Does your dog get enough exercise?
How many of us really want to walk our dogs every day, but just can’t seem to find the time? We lead busy lives. There are kids to pick up and drop off, work to be done, dinner to be made, a house to cleaned, parents to visit, doctor’s appointments… I could go on.
Unfortunately, our busy lives tend to leave our pets for last. They get food and water, of course. They get all the loves and cuddles when we come home after a long day. But do they get enough exercise? Ask yourself these questions to find out…
Does your dog spend most of his time in the house?
If your dog is a sofa spud, obviously he needs to get out for a walk! A sedentary life inside isn’t good for any of us, so let your pup out for some fresh air.
Does your dog hang out in the yard?
If your dog spends a lot of time outside, that’s great! But here’s the catch… The backyard doesn’t count as exercise. If I were to put you in the most relaxing, most beautiful room you could think of, that would be pretty great, right? Would it still be great after an hour? 2 hours? 8 hours? I think you get the point. After several hours, you’d be bored to death. Now imagine being put in that same fabulous room for hours and hours every single day. That would be downright mind-numbing. So consider that when your dog spends all his time in the backyard. He may love the sunshine and the grass, but he’s stuck in the same space day after day, hour after hour, bored to tears. The backyard is not a substitute for a walk with their loving humans.
Do you walk your dog, or does your dog walk you?
We have all seen or have been that person in the park: the one being dragged down the trail by their dog. Or maybe your dog likes to bark at every dog that passes. Maybe yours is the one stopping to sniff every single flower and poo pile, making your walk an annoying stop-and-go ordeal. Regardless of what quirks your pup has, it’s important to make sure you walk your dog, not the other way around. It’s not only unpleasant, but they aren’t getting the mental stimulation they need from their walk if they are constantly distracted and not listening to you.
So you’ve made time in your busy schedule to give your pup a daily walk and they are happier than ever! Why is that?
Dogs love walks. We all know that, but very few people understand why. A proper walk is the most satisfying activity a dog can do. This is because dogs are pack animals. Packs do everything together, as a unit. They hunt together, eat together, play together, and travel together. Dogs, just like wolves, have an inherent need to travel. It’s part of their DNA. When we take our dogs on a good walk where they aren’t distracted or acting up, they are mentally engaged in an activity that satisfies the strongest of instincts: walking with their pack. It makes them feel confident and fills them with a sense of purpose. It’s the same feeling we humans get from doing a good job on a project we really care about and enjoy. With this in mind, remember to make time for your best furry friend and take them to the park for a stroll. They will be happier, healthier, and better behaved than ever before!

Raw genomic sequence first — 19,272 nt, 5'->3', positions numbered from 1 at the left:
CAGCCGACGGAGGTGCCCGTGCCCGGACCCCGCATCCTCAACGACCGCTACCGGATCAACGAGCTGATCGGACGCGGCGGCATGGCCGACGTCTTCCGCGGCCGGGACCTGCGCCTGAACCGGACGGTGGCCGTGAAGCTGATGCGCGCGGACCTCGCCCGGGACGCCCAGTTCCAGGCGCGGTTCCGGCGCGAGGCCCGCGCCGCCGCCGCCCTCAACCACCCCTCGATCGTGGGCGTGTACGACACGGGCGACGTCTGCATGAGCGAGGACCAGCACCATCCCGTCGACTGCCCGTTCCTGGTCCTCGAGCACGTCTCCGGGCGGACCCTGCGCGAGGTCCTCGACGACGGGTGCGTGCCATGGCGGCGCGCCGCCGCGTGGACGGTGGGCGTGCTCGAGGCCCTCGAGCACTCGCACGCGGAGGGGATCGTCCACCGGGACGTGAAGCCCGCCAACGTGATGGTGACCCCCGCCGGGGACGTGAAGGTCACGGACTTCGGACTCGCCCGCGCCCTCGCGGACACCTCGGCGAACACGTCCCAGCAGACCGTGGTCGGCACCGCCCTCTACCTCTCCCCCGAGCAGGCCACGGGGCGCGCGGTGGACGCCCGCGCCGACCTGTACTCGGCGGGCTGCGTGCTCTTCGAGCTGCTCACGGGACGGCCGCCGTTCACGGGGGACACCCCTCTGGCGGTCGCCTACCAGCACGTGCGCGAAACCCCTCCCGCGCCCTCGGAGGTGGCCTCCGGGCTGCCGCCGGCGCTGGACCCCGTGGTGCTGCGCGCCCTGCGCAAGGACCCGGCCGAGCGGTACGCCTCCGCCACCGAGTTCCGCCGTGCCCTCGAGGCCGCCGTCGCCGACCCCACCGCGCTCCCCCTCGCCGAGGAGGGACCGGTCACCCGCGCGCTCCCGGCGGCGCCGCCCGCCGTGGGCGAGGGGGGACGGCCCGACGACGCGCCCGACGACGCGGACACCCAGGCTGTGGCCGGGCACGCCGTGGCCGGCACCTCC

If you and your dog are having a hard time enjoying walks, be sure to contact a qualified behavior professional. Learning to walk on a leash is a skill that makes your human-dog bond even stronger, and it certainly makes your trips to the park much more pleasant and hassle-free!
One of the first questions I ask new clients is: “How much do you exercise your dog?” Many people tell me what a large backyard they have. I tell them to stay in the house and yard and then I’ll come back and check on them in about a week. No work. No school. No Kroger, Publix, etc. Only the house and the yard. Would you have cabin fever? Feel cooped up and bored? Don’t you think you don’t have time to walk your dog in the morning? Another question I ask my clients: If you had kids, would you feed them?
Many neurotic canine behaviors come from being cooped up and bored. Destructive behaviors, OCD behaviors, repetitive behaviors; they are all related to being bored and looking for something to do; especially those in the hunting, working, and herding breeds. Dogs need to have a job just as much as they need food and air.
When working on psychological and behavioral problems with dogs, we need to exercise them first. As we have talked about in the past, once you know the proper technique to work on situations, you need to set up exercises and repeat them. Repetition is your friend in order to rewire the brain. Old habits must be alleviated and new habits established. Remember: what a dog rehearses is what they master. Repetition has created these prior habits. Many dogs have been practicing them for not only months, but more often for years.
If you have a fearful dog, exercise them first before working on anything that makes them fearful. If you have a hyper dog, exercise them so they can calm down. If you have an obsessive behavior-type dog, exercise them so that we can work on the obsessions. Once you drain the brain and the body of energy, the dog is much more likely to listen and to learn. They will much more easily take in the new information. Exercise makes learning and reconditioning easier all the way around. It is a primary requirement for a happy, healthy dog.
The most natural thing dogs do in the wild is walk. Birds fly. Fish swim. Dogs walk. Enjoy the bonding experience that is available to you every day.